Hundreds of New Zealand businesses have shifted the way they operate in a matter of weeks to continue to trade in line with the Government's lockdown restrictions.
As a result, the country has seen a surge in businesses throughout the hospitality, beverage and wholesale sectors move their operations online to set up shop for home deliveries.
Fifteen days into the Covid-19 lockdown, more than 600 businesses that fall under the criteria of an essential business, selling produce, drinks and petcare products, have listed on business directory Delivereat, a website designed to pull together a running list of all the food businesses who offer delivery during the coronavirus lockdown.
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Entrepreneur Denym Bird, founder of painting turned hospitality business Paintvine, who built the website, says there has been an explosion of businesses turning to e-commerce to get through the mandatory alert level 4 lockdown, particularly in recent days following Prime Minister Jacinda Ardern's clarification on Monday that some businesses can do home deliveries as long as their stores remain shut.
Following initial mass confusion around what was deemed an essential business, and what businesses could operate, Ardern confirmed independent butchers, bakers and greengrocers could make home deliveries while New Zealand was at alert level 4.
Bird was waiting in a queue at a supermarket after the first weekend in lockdown which sparked the idea to create an online directory for essential businesses offering home delivery during the lockdown.
Delivereat launched last Tuesday with 40 or so businesses he and a friend found online.
Fast forward to today, more than 500,000 people have visited the site and about 620 businesses are now on the site.
At least half of the businesses listed on the site did not offer delivery before the lockdown.
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"We're seeing this massive shift in retail businesses that have been aware of online but haven't really paid much attention to it that are literally now being forced to involve to do this," Bird told the Herald.
Central Otago-based Lamont Wines, which supplies its wine to restaurant and bars, has built and online store and is now doing home deliveries.
Lamont Wines owner Craig Gasson told the Herald his sales had fallen dramatically - by about 95 per cent, like others in his industry - due to the coronavirus lockdown. The business ordinarily supplies wine to restaurants Monsoon Poon, The Grove, The French Cafe, among other restaurants.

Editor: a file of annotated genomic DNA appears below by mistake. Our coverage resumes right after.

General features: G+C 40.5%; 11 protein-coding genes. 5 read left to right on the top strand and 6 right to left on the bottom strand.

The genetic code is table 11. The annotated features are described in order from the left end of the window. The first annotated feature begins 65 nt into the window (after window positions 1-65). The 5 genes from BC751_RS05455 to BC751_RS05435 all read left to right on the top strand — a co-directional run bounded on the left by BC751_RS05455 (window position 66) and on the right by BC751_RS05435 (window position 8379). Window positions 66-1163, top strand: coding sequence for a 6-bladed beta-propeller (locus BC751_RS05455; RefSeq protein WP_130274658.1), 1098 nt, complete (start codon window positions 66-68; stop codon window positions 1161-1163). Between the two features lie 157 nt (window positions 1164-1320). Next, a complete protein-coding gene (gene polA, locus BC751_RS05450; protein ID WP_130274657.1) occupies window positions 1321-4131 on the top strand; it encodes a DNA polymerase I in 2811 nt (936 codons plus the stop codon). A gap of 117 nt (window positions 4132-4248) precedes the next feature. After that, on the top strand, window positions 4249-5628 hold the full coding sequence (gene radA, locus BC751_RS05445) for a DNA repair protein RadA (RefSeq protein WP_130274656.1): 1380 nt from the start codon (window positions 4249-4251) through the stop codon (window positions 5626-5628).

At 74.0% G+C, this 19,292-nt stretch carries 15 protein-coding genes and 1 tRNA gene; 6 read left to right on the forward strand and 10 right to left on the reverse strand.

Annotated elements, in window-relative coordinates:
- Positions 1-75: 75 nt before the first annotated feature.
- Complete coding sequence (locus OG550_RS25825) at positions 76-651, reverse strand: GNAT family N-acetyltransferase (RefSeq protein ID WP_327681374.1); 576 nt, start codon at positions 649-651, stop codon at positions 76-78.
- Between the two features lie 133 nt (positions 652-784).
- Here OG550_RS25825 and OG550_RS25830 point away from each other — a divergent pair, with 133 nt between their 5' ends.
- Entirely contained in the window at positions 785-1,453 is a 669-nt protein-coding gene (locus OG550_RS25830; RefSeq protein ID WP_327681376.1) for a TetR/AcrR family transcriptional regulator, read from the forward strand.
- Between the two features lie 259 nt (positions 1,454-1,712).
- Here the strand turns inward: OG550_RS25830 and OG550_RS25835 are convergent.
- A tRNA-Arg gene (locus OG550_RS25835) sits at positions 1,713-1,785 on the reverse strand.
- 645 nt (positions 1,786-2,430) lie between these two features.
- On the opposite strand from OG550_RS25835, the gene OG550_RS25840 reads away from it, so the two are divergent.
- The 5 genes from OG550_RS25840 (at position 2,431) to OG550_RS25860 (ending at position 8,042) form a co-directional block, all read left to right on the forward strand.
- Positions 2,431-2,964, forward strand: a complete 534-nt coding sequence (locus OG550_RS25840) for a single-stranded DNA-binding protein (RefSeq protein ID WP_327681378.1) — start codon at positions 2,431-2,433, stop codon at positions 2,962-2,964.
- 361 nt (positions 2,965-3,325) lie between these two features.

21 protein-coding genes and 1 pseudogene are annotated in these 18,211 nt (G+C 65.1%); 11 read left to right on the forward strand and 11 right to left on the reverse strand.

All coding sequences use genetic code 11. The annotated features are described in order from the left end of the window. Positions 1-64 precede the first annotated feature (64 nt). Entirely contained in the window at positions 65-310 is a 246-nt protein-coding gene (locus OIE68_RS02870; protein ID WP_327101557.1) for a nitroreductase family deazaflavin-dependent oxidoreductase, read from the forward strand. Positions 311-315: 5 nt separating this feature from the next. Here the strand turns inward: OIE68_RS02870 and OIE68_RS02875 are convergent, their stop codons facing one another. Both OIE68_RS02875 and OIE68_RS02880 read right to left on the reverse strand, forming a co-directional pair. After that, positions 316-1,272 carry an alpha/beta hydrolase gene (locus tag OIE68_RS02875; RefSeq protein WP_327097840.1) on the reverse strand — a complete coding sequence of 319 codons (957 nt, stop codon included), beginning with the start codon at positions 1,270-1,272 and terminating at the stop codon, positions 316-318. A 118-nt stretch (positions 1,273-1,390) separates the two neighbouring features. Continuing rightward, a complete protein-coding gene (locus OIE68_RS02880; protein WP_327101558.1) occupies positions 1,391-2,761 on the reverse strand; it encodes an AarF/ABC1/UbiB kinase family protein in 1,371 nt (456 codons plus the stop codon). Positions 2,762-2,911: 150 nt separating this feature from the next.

"What we're doing now is personalised, reaching out directly to direct customers. Rather than us sitting back and having a website and a service where with not a lot of traffic through it, we've now gone on a more proactive approach to identify people who have bought wine from us and might be interested," Gasson said.
"We're in a privileged situation to do some trading."
While revenue from online sales was small relatively to orders pre-lockdown, Gasson said it was a help and it had made him seriously reconsider the businesses approach to direct to consumer sales after lockdown restrictions were lifted.
Wholesalers Bidfood and City Produce, which ordinarily supply goods to restaurants and hospitality venues, are now selling direct to consumer.
Roni Kapoor, director of City Produce, which has a core business of supplying Pak'n Save and New World supermarkets, cafes and restaurants with fresh produce, said the business took a hit following the lockdown and so it decided to set up home delivery.
City produce launched its home delivery service on March 27. It started off as word of mouth but shortly after had a website developed in three days.
It sells seven different boxes of produce boxes that come with a mix of fruit, vegetables and essential items such as milk and eggs, ranging from $30 up to $120 for a family box, which it drops off to doorsteps via "contactless" delivery.
Until now it has sold about 1200 boxes, and had prove popular with older folk and families with young children.
"The goal ultimately is to have a big turnover and hopefully we can make a little bit of money so we can support the families that we have employed as well," Kapoor said.
"Businesses have gone down so people have to reinvent themselves just to stay afloat."
Greg Cornes, owner of Auckland cafe chain Goodness Gracious, which employs about 20 staff, said he could see where the coronavirus pandemic was going and early on was looking for alternative ways for the business to operate.
"We were in a fortunate position before the lockdown in the sense that we outsource a couple of our main products; we have a contract roastery and a contract bakery," Cornes said, adding that the chain had been developing its "pivot" strategy from day one of the lockdown.
It now supplies its coffee bean blends and bagels to consumers, directly from the contract manufacturers. Prior to lockdown, it had online orders for pick-up only.
"We've set up the business to facilitate those transactions online and have them delivered according to the level 4 protocol."
Cornes said he was glad there was a way for his business to continue to trade.
"The businessperson in me is a little bit excited by the challenge - I just wish it wasn't to the scale of how so many people are going to be effected on some many levels," he said.
Operating online was a good option for smaller businesses but for larger operations, such as restaurants with large footprints, he said revenue made online would not offset in-house trade.
"To survive, businesses will [likely] find that they are constantly innovating and pivoting for the next six months to a year."